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How IKEA Seduces Its Customers: By Trapping Them PDF Print E-mail
Saturday, 29 January 2011 04:55

By: Elizabeth Tyler

It's no revelation that IKEA drives you crazy, but now a scientist from University College London has worked out just how and why they do it.

According to Alan Penn, director of the Virtual Reality Centre for the Built Environment at University College London, it's all part of IKEA's plan to keep us in store and buying more. The theory is that while following a zig-zag path through the store, the IKEA customer becomes disorientated and is thus more likely to pick up strategically placed impulse purchases.

Last Updated on Saturday, 29 January 2011 05:09
Daily Dupes: When 'What a Bargain!' Is Followed By 'Why Did I Buy That?' PDF Print E-mail
Wednesday, 22 December 2010 04:17
Posted by Brad Tuttle Friday, December 17, 2010 at 3:43 pm

Regrets … have you had a few? If yes, you've probably been suckered into plenty of can't-pass-up daily deals sold online.

Groupon, the site that prominently turned down a $6 billion buyout by Google, is at the head of a huge trend of group-buying and flash sales websites, which include the likes of LivingSocial, 8coupons, and more. Plenty of older, more-established businesses have also gotten in on daily-deal coupons, including Valpak and Yelp.
Why 'For a Limited Time Only!' Drives Shoppers to Spend Like Crazy PDF Print E-mail
Friday, 17 December 2010 03:24
Posted by Brad Tuttle Wednesday, December 15, 2010 at 9:13 am

When retailers roll out flash sales and deep discounts, the actual price of the freshly marked-down merchandise is only one factor enticing shoppers to buy. Rather than carefully considering whether the item is worth the newly discounted asking price, consumers are often prompted to buy during a short-lived sale because stumbling upon one makes them feel special and lucky—even fortunate to have been chosen to participate—and because of worries they'll feel left out if they miss out on the discount when the sale expires. It's amazing how psychology and retail strategies work: When you think about it, these two pressures aren't that different than the familiar scene at middle school recess—when everybody wants to be chosen in a game of kickball, and nobody wants to be left out.

Mom and Consumer Group Sue McDonald's For Luring Kids with Happy Meal Toys PDF Print E-mail
Thursday, 16 December 2010 22:14

By Meredith Melnick Wednesday, December 15, 2010

In conjunction with the Center for Science in the Public Interest (CSPI), Monet Parham, a 41-year-old mother of two, filed a class action against McDonald's on Wednesday in San Francisco Superior Court, claiming that the fast food chain's practice of giving away toys with Happy Meals is a form of deceptive advertising to children.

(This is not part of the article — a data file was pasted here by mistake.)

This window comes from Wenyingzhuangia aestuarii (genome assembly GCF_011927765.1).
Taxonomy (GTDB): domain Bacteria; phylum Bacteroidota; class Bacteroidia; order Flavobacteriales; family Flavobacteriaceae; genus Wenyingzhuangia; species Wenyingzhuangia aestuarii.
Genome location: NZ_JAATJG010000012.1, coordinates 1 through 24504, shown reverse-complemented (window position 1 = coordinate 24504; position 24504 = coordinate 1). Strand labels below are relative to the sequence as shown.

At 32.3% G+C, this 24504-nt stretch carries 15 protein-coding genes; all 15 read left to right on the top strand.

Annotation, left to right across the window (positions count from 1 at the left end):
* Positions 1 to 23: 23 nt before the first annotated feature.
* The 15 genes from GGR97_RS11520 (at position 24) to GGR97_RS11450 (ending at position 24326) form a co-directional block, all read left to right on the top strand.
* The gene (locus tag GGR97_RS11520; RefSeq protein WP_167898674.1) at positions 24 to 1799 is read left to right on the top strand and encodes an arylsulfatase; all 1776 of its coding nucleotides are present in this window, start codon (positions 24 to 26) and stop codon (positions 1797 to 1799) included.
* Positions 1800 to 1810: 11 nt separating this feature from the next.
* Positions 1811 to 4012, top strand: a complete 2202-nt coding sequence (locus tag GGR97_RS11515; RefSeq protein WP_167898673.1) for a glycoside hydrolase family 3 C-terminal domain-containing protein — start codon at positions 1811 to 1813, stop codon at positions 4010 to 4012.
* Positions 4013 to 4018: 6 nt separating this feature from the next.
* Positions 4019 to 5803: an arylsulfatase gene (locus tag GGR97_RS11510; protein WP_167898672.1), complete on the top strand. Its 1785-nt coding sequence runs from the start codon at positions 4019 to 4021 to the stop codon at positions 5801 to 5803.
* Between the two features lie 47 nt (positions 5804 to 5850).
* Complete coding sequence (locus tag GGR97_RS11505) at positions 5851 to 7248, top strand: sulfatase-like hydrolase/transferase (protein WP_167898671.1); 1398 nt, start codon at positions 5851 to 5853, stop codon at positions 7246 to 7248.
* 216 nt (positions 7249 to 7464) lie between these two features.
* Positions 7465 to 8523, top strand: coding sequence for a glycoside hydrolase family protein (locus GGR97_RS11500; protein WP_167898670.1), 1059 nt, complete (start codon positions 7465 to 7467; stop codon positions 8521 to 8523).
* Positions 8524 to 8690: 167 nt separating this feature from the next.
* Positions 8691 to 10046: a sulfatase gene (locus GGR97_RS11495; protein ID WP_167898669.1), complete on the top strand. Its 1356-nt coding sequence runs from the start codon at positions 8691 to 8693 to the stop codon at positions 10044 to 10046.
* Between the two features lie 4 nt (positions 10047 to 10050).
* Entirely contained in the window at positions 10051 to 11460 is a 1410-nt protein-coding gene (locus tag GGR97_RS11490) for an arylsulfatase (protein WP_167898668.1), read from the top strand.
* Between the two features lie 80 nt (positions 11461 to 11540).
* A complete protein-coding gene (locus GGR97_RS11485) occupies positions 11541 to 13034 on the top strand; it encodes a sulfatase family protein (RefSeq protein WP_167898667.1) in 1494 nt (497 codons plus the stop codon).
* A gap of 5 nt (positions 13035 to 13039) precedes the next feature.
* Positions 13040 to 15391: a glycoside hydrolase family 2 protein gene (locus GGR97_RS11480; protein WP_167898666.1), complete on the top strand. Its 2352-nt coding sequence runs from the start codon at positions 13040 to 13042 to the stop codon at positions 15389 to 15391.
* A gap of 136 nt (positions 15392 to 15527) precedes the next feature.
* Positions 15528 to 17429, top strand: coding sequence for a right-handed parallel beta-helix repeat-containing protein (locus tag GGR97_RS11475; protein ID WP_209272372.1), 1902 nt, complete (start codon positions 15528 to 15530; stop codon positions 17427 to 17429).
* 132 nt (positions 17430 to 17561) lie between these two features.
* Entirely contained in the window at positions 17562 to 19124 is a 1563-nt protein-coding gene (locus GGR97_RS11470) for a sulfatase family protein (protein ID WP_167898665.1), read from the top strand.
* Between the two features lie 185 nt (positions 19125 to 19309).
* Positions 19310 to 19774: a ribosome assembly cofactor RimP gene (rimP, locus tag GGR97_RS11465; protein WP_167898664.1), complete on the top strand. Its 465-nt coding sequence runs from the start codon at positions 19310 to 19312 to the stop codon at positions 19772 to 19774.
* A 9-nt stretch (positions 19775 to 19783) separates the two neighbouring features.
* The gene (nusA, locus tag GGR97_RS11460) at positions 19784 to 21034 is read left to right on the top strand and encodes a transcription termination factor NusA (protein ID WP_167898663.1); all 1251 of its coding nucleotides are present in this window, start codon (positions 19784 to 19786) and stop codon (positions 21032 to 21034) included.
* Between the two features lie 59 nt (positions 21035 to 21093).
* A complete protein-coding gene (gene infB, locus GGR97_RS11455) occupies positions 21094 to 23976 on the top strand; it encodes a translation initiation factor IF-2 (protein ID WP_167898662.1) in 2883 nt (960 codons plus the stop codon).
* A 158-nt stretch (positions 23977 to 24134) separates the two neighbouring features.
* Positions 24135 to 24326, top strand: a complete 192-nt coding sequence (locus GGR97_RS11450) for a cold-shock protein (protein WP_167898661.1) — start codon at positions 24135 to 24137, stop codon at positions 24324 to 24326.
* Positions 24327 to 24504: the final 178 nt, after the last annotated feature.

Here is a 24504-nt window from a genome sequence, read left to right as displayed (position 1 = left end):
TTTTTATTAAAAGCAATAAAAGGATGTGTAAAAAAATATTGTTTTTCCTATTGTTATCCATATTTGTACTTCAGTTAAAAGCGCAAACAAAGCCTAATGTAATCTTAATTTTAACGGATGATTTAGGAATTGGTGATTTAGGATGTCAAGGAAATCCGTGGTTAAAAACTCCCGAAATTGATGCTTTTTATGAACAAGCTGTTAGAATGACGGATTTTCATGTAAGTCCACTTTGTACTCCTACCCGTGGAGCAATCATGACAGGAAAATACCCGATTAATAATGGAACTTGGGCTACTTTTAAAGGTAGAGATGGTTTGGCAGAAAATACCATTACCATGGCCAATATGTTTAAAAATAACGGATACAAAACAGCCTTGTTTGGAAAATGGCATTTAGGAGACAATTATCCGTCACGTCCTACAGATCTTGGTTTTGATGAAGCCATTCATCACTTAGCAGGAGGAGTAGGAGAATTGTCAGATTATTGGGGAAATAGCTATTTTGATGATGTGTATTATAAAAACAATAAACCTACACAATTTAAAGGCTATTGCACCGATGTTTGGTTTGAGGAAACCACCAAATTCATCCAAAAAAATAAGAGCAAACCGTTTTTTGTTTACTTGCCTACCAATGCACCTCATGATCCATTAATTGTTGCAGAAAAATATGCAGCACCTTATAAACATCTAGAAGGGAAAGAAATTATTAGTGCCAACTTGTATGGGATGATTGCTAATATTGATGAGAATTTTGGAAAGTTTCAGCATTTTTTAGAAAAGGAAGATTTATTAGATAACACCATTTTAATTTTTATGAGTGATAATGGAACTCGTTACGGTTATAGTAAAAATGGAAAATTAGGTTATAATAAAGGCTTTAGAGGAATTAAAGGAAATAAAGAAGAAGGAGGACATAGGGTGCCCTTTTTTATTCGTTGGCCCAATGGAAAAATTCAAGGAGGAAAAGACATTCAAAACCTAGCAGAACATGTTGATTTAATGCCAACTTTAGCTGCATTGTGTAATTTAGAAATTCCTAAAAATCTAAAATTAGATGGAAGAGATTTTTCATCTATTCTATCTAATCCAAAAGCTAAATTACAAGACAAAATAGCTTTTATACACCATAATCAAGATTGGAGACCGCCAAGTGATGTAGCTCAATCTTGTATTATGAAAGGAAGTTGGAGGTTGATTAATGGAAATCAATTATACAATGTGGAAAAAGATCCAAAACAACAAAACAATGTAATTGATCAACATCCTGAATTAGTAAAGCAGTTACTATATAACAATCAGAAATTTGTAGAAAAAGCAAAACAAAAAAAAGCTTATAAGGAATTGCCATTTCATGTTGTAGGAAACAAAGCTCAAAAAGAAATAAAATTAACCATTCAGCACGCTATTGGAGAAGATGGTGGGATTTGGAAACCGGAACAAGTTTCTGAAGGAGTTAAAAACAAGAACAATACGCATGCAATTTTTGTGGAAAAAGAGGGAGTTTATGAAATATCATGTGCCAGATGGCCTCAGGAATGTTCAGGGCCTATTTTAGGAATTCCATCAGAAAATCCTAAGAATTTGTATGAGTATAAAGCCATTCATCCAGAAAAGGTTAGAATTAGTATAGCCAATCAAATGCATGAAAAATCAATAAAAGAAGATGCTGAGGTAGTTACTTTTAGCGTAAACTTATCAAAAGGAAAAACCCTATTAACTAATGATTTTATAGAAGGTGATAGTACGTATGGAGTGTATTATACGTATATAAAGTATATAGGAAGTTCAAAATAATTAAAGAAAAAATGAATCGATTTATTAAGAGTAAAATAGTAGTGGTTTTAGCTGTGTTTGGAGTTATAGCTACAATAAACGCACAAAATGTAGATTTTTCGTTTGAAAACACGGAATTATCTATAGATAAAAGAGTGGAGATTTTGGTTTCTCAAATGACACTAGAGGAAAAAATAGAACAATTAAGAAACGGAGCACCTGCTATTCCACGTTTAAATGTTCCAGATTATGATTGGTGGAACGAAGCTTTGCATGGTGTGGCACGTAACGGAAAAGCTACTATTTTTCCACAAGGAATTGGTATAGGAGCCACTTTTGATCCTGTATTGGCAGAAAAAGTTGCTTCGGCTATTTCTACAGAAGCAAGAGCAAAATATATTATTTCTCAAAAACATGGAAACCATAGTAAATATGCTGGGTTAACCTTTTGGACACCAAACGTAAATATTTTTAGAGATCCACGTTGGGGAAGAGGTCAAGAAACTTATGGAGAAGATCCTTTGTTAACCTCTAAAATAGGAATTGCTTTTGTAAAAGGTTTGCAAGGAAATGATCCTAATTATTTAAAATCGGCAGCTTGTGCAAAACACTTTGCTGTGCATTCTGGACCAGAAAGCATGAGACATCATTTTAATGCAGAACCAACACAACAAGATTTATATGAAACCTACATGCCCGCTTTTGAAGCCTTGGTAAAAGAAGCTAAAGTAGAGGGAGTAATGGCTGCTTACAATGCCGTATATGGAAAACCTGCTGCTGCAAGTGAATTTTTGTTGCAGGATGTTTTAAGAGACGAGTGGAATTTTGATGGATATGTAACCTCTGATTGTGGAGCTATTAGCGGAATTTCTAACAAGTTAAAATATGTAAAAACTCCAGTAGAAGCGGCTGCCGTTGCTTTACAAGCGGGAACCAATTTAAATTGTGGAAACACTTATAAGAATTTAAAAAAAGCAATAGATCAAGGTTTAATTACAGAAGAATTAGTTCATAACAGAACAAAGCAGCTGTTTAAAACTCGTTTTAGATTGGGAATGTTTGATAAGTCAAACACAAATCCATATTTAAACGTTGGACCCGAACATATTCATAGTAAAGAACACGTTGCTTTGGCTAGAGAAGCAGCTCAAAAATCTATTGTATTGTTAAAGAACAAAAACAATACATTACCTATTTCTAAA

The CSPI also claims that McDonald's uses Happy Meals toys to circumvent parental control, and to teach children to want unhealthy, calorie-packed foods that are high in salt, sugar and fat. "Marketing to kids is an end-run around parental control," Stephen Gardner, CSPI's director of litigation, told NPR. (More on Study: Fast-Food Ads Target Kids with Unhealthy Food, and It Works)

Last Updated on Thursday, 16 December 2010 22:22
What If Yemen Is the First Country to Run Out of Water? PDF Print E-mail
Thursday, 16 December 2010 00:52
Experts cited by CNN  say Yemen could be the first nation to completely run out of water in a few years, a prospect that does not bode well for its young population of 24 million that is expected to double in 20 years, or anyone worried about the rising influence (and ability to get bombs on planes) of an al Qaeda branch in one of the Middle East's poorest nations.

In Sana'a, which could be the world's first capital city to go dry, the population is growing at a rate of 7% per year as people flee from the parched outer reaches of the country. Part of the problem is qat, an addictive plant like chewed by about 75% of men in Yemen that takes a whole lot of water to grow. In places where vineyards used to be, farmers now are growing the more lucrative qat, which uses five times the amount of water as grapes but can be harvested and sold relatively quickly after it's planted.

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